The question for decision is the correctness of the nonsuit.
The record discloses that the plaintiff is a man of business experience, 32 years of age and literate. He says that prior to entering the employ of the defendant, he was “in the fish and oyster business for 10 or 12 years in a big way. ... I have had experience in making out sales tickets and collecting money in business.” He is now in the wholesale oyster business at Salisbury.
Plaintiff began work with the defendant as an engine-carpenter helper in its repair shops at Spencer around the first of the year 1942. On 2 March, 1943, he suffered an injury. Thereafter, on 29 March, 1943, he signed a release and remained in the employ of the defendant until 3 March, 1946. This suit was instituted 28 February, 1946, three years, lacking one day, from date of accident.
The plaintiff, on his examination in chief, states that before signing the release, the defendant’s agent, after receiving instructions from Washington, told him “that where a man gets ruptured on the job,” the Railroad “would just pay the doctor and hospital bills—that they would not pay any loss of time.” Plaintiff protested that he could not afford to lose the time which an operation would entail, and after several interviews the agent finally said : “Well, like I told you before, this is just all that they will do and it is a practice they have been going through for 20 years and they are not going to change it in your case. Now, if you want to go in here and complete filling out the form, we will fix it.”
With this knowledge and information, the plaintiff signed the release without reading it, and accepted its benefits for nearly three years thereafter. It is stipulated that the defendant “has paid a total of $680.70 for surgeon and hospital fees in connection with four operations on the plaintiff for hernia.”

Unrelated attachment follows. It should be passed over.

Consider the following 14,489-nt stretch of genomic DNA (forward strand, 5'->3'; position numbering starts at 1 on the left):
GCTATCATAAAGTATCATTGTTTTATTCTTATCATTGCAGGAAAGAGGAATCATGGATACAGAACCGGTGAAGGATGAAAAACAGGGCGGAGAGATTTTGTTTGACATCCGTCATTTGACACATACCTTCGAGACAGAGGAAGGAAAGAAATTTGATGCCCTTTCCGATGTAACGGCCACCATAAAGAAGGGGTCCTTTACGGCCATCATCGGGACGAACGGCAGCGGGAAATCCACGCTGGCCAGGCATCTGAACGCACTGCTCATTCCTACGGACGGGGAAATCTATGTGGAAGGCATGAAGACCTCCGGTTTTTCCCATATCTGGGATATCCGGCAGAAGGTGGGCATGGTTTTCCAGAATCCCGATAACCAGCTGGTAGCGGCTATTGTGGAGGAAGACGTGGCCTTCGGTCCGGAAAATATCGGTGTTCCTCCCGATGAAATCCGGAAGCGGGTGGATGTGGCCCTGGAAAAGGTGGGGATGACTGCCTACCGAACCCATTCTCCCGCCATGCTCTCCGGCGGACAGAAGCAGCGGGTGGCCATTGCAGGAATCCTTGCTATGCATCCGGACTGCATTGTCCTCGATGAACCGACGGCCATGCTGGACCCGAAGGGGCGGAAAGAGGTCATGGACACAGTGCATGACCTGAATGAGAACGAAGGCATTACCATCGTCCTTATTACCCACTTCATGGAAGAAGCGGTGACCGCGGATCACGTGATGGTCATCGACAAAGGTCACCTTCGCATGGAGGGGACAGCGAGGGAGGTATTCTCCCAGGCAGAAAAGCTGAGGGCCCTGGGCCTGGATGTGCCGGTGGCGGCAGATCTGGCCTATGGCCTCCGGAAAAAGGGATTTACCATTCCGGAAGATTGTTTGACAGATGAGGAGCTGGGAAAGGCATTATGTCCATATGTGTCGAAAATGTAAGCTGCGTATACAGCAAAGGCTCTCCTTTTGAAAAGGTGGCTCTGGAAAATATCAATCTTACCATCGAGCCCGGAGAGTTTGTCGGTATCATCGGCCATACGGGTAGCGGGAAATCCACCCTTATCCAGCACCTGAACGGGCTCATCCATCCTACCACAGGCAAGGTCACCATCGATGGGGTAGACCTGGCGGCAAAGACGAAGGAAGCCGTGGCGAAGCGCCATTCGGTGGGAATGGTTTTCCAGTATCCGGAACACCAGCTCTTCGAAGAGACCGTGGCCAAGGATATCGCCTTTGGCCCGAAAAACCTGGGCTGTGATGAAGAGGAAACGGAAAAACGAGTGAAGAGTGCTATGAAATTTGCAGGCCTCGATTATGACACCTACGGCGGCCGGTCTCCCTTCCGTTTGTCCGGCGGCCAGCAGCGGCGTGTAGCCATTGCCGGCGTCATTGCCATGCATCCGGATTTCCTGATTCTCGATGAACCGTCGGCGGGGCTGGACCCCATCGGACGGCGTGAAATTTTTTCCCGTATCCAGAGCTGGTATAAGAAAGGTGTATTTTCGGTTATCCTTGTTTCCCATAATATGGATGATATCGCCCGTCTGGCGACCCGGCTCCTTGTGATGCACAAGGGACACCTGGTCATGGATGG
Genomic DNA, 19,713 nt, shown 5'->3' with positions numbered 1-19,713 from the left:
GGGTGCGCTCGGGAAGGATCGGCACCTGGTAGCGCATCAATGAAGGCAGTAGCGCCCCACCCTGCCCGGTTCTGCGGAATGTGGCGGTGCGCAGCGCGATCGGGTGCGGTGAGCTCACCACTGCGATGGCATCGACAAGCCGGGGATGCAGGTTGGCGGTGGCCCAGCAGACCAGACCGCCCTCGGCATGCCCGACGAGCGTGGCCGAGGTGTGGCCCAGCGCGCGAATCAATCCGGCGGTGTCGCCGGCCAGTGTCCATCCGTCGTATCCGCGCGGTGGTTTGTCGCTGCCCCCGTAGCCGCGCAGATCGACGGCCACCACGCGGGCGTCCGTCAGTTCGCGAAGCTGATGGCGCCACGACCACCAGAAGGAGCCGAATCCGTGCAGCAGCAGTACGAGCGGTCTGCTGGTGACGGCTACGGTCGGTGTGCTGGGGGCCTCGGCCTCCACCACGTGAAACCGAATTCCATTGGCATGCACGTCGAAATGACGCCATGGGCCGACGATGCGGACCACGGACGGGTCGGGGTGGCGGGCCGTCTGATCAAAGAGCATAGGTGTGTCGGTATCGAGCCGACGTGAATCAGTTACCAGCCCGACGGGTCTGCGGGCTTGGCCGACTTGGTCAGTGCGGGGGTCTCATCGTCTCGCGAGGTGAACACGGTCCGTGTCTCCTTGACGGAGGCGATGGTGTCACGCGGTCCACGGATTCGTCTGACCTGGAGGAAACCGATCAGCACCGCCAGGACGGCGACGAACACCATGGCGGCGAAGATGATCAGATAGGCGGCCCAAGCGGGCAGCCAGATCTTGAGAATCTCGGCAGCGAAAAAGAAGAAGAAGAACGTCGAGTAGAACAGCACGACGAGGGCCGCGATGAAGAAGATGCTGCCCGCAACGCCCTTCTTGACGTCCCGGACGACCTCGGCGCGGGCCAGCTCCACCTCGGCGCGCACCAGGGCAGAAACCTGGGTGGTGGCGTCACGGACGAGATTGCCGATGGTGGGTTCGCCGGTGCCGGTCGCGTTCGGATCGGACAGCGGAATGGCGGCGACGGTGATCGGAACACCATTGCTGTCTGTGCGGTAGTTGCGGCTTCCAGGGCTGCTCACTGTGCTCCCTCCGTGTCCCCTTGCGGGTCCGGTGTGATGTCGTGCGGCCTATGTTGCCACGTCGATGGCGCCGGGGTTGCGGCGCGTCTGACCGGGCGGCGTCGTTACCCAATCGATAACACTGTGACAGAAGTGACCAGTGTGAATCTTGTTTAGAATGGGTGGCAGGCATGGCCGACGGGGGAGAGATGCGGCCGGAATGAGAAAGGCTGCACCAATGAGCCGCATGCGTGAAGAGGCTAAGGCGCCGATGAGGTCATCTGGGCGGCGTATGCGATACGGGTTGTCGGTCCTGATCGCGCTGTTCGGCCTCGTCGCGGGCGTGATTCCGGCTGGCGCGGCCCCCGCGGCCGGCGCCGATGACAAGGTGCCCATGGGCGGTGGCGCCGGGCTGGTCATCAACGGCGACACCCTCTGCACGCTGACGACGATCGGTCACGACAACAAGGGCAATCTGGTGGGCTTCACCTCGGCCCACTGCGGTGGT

Before going to Richmond for the fourth operation on 24 August, 1945, the plaintiff consulted an attorney. He says : “I had legal advice . . . before I went through the fourth operation.” Pass v. Rubber Co., 198 N. C., 123, 150 S. E., 709.
The conversations between plaintiff and defendant’s agent, subsequent to the signing of the release, were stricken as impertinent on the issue of fraud in the procurement of the release. Certainly the plaintiff understood when he signed the release that all he would get was his surgical and hospital bills in keeping with the general practice of the defendant, since the question of further compensation was at issue and debated at the time. Supply Co. v. Watt, 181 N. C., 432, 107 S. E., 451. This central fact, which the release confirms, was not changed or modified retroactively by subsequent conversations with the claim agent, whose limited authority in the premises was known to the plaintiff. Fraud is a matter of prior intent and present purpose, rather than subsequent *95reflection or afterthought. Laundry Machinery Co. v. Skinner, 225 N. C., 285, 34 S. E. (2d), 190; Kemp v. Funderburk, 224 N. C., 353, 30 S. E. (2d), 155; Ward v. Heath, 222 N. C., 470, 24 S. E. (2d), 5; Stone v. Milling Co., 192 N. C., 585, 135 S. E., 449; 23 Am. Jur., 771. It is the luring bait or that which induces or enters into the transaction as a corroding influence. Furst v. Merritt, 190 N. C., 397, 130 S. E., 40; Ebbs v. Trust Co., 199 N. C., 242, 153 S. E., 858; 37 C. J. S., 204. “Fraud is the egg that spoils the omelet”—MacRae.